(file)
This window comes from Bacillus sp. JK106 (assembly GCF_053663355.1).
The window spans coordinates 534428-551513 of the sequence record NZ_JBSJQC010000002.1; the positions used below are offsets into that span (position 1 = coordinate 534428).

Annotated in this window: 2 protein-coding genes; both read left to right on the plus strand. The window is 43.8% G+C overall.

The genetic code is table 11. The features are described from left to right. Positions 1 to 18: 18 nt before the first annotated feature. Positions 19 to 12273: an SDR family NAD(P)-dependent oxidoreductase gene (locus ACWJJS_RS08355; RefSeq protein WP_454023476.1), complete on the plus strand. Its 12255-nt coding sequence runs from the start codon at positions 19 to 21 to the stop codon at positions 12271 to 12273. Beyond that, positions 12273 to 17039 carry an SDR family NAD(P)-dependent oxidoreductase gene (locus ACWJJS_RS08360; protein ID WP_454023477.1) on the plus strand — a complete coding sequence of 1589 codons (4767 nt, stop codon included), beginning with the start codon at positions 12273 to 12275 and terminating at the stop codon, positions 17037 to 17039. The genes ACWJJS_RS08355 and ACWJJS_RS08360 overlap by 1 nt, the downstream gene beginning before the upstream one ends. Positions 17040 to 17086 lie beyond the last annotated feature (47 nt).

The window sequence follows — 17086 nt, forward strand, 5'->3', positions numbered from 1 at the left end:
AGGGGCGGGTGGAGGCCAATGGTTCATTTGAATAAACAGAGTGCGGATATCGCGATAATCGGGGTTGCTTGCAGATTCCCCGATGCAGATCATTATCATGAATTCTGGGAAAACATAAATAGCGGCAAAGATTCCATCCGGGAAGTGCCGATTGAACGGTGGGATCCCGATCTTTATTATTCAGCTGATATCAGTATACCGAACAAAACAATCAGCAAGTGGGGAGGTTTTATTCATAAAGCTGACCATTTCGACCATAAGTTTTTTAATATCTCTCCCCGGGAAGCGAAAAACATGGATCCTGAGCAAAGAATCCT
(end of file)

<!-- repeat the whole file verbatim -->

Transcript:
This window comes from Bacillus sp. JK106 (assembly GCF_053663355.1).
The window spans coordinates 534428-551513 of the sequence record NZ_JBSJQC010000002.1; the positions used below are offsets into that span (position 1 = coordinate 534428).

Annotated in this window: 2 protein-coding genes; both read left to right on the plus strand. The window is 43.8% G+C overall.

The genetic code is table 11. The features are described from left to right. Positions 1 to 18: 18 nt before the first annotated feature. Positions 19 to 12273: an SDR family NAD(P)-dependent oxidoreductase gene (locus ACWJJS_RS08355; RefSeq protein WP_454023476.1), complete on the plus strand. Its 12255-nt coding sequence runs from the start codon at positions 19 to 21 to the stop codon at positions 12271 to 12273. Beyond that, positions 12273 to 17039 carry an SDR family NAD(P)-dependent oxidoreductase gene (locus ACWJJS_RS08360; protein ID WP_454023477.1) on the plus strand — a complete coding sequence of 1589 codons (4767 nt, stop codon included), beginning with the start codon at positions 12273 to 12275 and terminating at the stop codon, positions 17037 to 17039. The genes ACWJJS_RS08355 and ACWJJS_RS08360 overlap by 1 nt, the downstream gene beginning before the upstream one ends. Positions 17040 to 17086 lie beyond the last annotated feature (47 nt).

The window sequence follows — 17086 nt, forward strand, 5'->3', positions numbered from 1 at the left end:
AGGGGCGGGTGGAGGCCAATGGTTCATTTGAATAAACAGAGTGCGGATATCGCGATAATCGGGGTTGCTTGCAGATTCCCCGATGCAGATCATTATCATGAATTCTGGGAAAACATAAATAGCGGCAAAGATTCCATCCGGGAAGTGCCGATTGAACGGTGGGATCCCGATCTTTATTATTCAGCTGATATCAGTATACCGAACAAAACAATCAGCAAGTGGGGAGGTTTTATTCATAAAGCTGACCATTTCGACCATAAGTTTTTTAATATCTCTCCCCGGGAAGCGAAAAACATGGATCCTGAGCAAAGAATCCT